Wednesday, October 28, 2009


Recession-time Marketing

Learning from the Down-turn

By Harish Bijoor

Q: India is just going through an economic down-turn. What are the learnings from this? How do we educate ourselves from this experience?
-Pallav Gopal, Mumbai.

A: Pallav, the economic downturn is really a slow-down. A correction in the earning, stocking, spending and celebrating mindset of the Indian consumer at large.

While at the macro level, our GDP growth rates were at a more sobered down 5.3% overall, this signified a down-fall from the gung-ho years of successive 8.3% growth.

One fine point on this macro number is the fact that rural markets grew faster than urban markets. In the case of several categories such as auto, durables and cosmetic care items, urban markets saw a de-growth at large and rural markets showed growth. At the end of the day, when we aggregate volumes from both, there was some semblance of small growth overall.

In real terms, even though there has been no real recession in macro terms in the country as a whole, in urban markets there has been a real recession, which I call a cautionary recession. This simply means that people had money in hand, but postponed the decision to buy, not knowing how the future would pan out in terms of holding on to jobs, securing increments, securing bonuses, and in many cases even retaining the same salary as last year. Being laid-off was a big worry as well.

In rural markets, growth remained and spending remained at the level it was.

Brands learnt many things from this down-turn. The top 10 learnings from my perspective:

1. It is important to have a strong rural foot-print in the country. It is important not to depend too heavily on the urban sales skew. Rural-sales is a good hedge when the chips are down in urban.

2. Re-define value. Don't get carried away by value that is defined by slick advertising and even slicker retail appeal. Get to the basics and focus on basic brand appeal. Brand appeal needs to go in sync with value-pricing.

3. Reduce obscene margins that are typically made and taken for granted in categories. Brands must not distance themselves from consumers by building walls of unfair prices. Mass consumer appeal is important. Don't sacrifice width of appeal and use for depth of margins.

4. Being in contact with consumers is important. Marketers need to get off the pedestal of television advertising and walk into markets and feel the alien sweat of the sadly alien consumer.

5. Demand-generation is a task that cannot be forgotten and taken for granted. Even older categories of consumer goods and services need to indulge in demand creation games at the ground level. Demand generation is always fashionable.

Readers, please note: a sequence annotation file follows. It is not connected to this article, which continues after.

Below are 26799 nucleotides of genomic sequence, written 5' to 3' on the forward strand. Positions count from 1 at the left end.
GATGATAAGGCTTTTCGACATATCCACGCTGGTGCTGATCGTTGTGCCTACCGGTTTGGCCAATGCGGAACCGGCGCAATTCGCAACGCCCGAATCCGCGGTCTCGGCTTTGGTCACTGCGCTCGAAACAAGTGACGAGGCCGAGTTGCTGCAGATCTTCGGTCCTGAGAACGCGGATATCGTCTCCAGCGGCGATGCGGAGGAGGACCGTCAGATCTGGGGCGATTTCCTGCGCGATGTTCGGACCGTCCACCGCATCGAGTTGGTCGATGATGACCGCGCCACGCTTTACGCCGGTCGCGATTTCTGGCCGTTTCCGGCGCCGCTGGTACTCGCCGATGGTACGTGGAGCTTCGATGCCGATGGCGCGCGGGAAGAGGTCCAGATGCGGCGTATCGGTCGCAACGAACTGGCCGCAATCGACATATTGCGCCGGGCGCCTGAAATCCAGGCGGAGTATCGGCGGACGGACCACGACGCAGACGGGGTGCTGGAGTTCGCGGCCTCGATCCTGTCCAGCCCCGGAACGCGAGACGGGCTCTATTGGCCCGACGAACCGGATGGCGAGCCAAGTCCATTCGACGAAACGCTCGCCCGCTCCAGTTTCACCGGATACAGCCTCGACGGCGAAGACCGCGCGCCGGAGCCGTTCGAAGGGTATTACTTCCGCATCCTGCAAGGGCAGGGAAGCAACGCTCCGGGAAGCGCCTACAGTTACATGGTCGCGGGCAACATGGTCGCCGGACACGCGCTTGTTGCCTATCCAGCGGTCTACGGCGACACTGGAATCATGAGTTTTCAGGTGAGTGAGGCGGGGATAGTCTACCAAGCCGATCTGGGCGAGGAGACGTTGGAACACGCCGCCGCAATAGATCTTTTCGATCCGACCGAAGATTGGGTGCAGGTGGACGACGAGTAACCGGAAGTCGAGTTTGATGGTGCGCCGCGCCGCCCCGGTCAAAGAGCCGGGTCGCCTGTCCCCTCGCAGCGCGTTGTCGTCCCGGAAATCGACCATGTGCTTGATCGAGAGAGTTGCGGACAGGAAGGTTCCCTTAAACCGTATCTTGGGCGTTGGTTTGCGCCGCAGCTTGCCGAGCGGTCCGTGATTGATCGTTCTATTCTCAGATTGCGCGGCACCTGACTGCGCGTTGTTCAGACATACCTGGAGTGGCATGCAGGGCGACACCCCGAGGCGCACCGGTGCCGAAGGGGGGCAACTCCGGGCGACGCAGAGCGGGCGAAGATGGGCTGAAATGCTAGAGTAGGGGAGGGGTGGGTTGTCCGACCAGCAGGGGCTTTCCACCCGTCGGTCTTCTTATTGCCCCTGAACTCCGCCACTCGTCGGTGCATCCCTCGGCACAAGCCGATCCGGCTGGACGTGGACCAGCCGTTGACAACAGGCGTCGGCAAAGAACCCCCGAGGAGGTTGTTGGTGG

6. Dependence on Above the line (ATL) needs to be questioned. There is plenty to be done Below the line (BTL) if markets are to be made.

7. God is in the details of branding. Mass branding does not necessarily work. The answer lies in 1:1 branding formats.

8. Small retail cannot be ignored. It needs to be nurtured if brands have to succeed in India.

9. The point-of-purchase is a point of advertising. A point of branding. A point of selling. A point of consumer activation. A point of market-research. Indeed it is the point of everything!

10. Intermediation in the selling and marketing process needs to be re-visited. Distributors do not do enough in the market. One needs to get into the act as a company on its own as well to stay in touch. To stay relevant, original and innovative. Outsourcing of distribution has gone a bit too far.

Q: Is Digital marketing the next new thing really? Why?
-Sampath KK, Chennai
A: Sampath, I do believe digital is next. Digital is really broad-based. It manifests itself through every electronic medium there is to use. It is all about a nation morphing to be a nation of screen-besotted individuals. And the biggest of them is the smallest screen of them all: the mobile phone.
Even as I write this reply, we have a total telecom connectivity of 490 million phones. Growth per month stands at an average of 14 million phones. This is a dramatic shift in medium-access.
The mobile phone is going to be the biggest digital device there is ever to be. It is ubiquitous in every hand. In some hands there are two. It is on 24 X 7. It is kept closest to the heart and it is a device around which a lot of lives revolve.
Add to this digital device of ubiquity, every screen there is. The laptop, the desktop, the Outdoor LCDs and more. Digital is personal, very intrusive and is visual oriented in its messaging possibility. This is big stuff. A revolution to watch out for.

Q: How do brands work in rural markets? What is the brand rationale at play?
-Shalini Patra, Bhubaneswar

A: Shalini, rural folk are very brand conscious. Rural folk trust brands as friends. Most purchases in their purchase basket tend to be un-branded. But when they actually buy brands, they buy with gusto. The brand is seen as a reliable mate. An entity that promises and delivers. The higher price is considered a safety net that assures longevity and performance.

Brands are trusted friends. Brands in many ways are a guarantee of quality.

Rural folk do not necessarily have "limited " monies in their hands. Rural folk are really folk with a higher disposal income portion in whatever they have in hand. Rural incomes, largely, are crop incomes. These crop incomes are tax free.

A person in Urban India in the salaried class could fork out as much as Rs.22 out of a Rs. 100 income as tax. The rural person has this additional Rs.22 in hand that moves into disposable income. Brands are therefore entities that attract the interest of rural folk.

Harish Bijoor is a business strategy specialist and CEO, Harish Bijoor Consults Inc.

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